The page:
When a ball rolls down a cliff, it gains momentum. When a car speeds up on a racing track, it gains momentum. In both cases, the velocity of the object is changing.

Momentum is often described as mass times velocity of a particle. In everyday cases, mass stays constant for any given object. Hence, when velocity changes, so does momentum.

**Momentum = Mass x Velocity**

Momentum is important, because it turns out that it is related to the force applied on the particle, as:

i.e. force on a particle is equal to the rate of change of its momentum. If you assume the mass to be constant, you get:

Since dv/dt or the rate of change of velocity is just acceleration a, you can write

This is Newton’s Second law of motion and works really well in the domain of Newtonian Mechanics.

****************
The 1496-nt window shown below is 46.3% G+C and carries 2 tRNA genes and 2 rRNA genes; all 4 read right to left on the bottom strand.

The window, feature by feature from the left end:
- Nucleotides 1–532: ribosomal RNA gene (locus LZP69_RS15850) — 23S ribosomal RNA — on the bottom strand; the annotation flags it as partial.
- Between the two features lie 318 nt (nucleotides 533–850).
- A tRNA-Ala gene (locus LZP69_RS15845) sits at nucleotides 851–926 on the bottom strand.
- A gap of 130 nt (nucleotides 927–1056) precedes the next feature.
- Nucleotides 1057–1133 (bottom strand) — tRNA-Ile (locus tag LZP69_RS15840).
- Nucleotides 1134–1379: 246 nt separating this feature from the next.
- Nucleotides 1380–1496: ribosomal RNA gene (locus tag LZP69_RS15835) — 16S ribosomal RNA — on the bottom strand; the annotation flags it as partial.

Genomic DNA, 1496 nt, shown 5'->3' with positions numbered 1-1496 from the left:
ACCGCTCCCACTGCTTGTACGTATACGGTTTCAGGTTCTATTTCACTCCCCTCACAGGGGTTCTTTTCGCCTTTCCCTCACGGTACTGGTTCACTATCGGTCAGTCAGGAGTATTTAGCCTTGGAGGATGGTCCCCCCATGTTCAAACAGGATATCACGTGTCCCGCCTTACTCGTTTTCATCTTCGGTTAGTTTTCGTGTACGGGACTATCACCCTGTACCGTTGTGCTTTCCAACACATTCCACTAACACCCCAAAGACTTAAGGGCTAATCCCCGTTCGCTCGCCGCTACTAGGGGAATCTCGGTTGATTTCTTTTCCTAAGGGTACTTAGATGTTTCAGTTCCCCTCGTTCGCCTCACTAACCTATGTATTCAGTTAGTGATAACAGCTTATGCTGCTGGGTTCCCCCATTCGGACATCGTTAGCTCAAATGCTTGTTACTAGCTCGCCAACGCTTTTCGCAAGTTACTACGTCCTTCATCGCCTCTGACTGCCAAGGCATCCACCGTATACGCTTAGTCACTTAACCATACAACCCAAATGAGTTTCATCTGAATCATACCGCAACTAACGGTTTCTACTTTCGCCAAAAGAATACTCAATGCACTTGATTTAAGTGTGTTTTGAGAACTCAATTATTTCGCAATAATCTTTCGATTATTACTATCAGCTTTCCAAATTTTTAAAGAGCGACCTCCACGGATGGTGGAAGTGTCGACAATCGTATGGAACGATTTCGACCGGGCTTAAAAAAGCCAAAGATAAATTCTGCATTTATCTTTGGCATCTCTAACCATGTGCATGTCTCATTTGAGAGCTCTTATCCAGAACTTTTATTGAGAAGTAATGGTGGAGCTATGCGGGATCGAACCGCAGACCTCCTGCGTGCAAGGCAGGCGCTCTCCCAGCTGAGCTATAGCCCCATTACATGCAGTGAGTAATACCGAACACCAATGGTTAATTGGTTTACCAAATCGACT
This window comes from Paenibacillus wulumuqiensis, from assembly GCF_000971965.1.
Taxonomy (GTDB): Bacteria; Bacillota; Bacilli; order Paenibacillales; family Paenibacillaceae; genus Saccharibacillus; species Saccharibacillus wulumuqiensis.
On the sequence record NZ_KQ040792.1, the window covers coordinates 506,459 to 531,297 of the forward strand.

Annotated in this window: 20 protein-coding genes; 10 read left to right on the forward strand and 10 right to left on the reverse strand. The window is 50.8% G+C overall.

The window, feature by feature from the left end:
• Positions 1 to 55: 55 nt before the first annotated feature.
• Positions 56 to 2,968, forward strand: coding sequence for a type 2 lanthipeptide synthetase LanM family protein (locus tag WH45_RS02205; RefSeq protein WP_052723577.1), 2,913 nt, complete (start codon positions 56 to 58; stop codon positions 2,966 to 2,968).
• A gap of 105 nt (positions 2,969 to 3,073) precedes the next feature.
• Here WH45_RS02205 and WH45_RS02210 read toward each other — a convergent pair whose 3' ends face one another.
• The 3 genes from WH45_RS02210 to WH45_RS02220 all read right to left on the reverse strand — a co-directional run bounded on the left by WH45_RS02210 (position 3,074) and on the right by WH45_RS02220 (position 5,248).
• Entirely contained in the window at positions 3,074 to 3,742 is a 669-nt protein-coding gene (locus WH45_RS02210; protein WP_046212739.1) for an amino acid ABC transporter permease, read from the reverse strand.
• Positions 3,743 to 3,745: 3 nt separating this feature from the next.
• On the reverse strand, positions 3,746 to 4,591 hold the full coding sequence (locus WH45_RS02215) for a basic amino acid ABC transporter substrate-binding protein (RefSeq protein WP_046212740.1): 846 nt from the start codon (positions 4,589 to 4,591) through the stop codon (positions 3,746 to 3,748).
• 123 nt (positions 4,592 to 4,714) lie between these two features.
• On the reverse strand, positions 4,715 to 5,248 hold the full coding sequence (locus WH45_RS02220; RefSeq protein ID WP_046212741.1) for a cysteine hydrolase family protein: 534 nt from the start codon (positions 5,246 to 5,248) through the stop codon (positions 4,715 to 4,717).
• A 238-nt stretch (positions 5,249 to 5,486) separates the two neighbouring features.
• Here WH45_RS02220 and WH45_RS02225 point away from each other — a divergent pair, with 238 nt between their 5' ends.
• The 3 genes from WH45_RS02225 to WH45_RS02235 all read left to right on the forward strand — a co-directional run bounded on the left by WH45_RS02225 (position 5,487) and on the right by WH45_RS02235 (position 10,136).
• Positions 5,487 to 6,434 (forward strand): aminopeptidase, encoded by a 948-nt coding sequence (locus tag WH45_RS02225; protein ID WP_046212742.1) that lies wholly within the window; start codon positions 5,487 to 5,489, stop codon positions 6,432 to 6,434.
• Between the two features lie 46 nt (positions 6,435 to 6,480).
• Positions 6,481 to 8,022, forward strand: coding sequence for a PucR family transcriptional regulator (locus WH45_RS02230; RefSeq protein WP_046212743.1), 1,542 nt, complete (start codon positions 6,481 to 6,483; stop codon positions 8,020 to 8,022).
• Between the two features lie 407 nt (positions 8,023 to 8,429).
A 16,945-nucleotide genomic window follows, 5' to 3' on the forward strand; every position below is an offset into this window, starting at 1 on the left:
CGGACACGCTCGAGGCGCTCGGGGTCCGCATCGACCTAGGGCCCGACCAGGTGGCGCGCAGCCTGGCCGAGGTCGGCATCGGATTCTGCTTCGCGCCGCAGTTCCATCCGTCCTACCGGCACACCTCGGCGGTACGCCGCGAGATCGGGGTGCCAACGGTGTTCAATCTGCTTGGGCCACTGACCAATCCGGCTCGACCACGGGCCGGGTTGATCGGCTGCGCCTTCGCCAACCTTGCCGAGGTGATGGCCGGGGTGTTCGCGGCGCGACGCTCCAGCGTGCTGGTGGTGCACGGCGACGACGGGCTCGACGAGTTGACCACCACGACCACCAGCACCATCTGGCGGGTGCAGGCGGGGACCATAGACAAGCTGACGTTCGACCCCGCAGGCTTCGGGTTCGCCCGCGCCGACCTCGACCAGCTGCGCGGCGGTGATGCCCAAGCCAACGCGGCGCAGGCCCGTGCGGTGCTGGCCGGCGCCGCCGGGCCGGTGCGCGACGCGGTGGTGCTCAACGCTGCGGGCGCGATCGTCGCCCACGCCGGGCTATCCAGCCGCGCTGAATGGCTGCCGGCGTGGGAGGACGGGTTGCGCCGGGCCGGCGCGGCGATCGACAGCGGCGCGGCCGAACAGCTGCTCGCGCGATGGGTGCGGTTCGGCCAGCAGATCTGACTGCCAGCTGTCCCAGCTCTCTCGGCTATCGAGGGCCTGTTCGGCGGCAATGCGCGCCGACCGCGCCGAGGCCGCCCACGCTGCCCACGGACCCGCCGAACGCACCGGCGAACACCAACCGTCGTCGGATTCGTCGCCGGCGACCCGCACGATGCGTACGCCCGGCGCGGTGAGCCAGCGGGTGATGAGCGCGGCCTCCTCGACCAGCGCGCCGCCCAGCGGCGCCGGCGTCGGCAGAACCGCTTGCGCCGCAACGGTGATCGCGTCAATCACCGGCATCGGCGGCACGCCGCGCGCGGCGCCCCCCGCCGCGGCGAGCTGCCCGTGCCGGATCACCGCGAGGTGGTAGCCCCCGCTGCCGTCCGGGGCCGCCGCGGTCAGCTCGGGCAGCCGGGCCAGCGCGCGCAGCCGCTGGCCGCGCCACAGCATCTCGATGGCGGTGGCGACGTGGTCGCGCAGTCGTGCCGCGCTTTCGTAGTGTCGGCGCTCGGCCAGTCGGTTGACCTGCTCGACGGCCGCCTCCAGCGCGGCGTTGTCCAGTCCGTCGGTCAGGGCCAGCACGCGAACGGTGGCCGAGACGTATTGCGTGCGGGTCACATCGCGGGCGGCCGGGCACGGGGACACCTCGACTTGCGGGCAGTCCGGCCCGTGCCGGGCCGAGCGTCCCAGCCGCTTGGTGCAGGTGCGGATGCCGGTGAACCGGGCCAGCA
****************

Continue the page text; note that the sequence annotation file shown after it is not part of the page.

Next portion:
A very important property of momentum is that, given there are no external forces on a body, its momentum is conserved. This property is known as the “law of conservation of momentum” and is never violated.

*What we have discussed above is the linear momentum. There is yet another form of momentum, called the Angular Momentum which has a conservation law of its own.*

*Related*

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